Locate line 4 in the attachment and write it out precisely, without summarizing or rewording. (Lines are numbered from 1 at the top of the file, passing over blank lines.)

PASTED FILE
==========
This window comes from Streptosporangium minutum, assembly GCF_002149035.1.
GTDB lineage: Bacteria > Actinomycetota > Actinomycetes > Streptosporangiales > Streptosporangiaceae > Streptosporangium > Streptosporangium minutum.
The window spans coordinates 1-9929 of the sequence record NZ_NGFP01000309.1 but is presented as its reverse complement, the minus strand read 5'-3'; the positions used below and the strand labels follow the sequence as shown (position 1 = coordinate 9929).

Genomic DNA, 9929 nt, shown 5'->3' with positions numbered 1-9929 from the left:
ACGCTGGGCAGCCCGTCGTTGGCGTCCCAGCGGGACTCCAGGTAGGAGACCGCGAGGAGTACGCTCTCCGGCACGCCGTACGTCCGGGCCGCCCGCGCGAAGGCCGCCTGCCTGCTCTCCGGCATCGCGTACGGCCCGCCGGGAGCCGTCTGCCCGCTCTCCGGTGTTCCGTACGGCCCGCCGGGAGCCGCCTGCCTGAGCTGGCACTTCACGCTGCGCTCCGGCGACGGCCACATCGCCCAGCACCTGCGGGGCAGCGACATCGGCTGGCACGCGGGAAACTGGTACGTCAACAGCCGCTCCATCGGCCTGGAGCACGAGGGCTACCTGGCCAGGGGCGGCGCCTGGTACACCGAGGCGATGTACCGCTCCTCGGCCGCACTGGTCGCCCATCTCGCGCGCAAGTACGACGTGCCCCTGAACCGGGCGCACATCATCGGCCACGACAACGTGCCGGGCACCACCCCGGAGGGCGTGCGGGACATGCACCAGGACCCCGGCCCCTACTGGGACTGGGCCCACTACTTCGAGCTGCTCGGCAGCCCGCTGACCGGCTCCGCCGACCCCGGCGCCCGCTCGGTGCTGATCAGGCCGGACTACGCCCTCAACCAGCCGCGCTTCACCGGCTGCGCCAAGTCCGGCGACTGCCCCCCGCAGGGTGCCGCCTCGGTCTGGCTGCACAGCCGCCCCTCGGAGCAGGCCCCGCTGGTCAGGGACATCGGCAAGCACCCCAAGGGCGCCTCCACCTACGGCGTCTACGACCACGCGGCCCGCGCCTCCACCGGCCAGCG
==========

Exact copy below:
Genomic DNA, 9929 nt, shown 5'->3' with positions numbered 1-9929 from the left: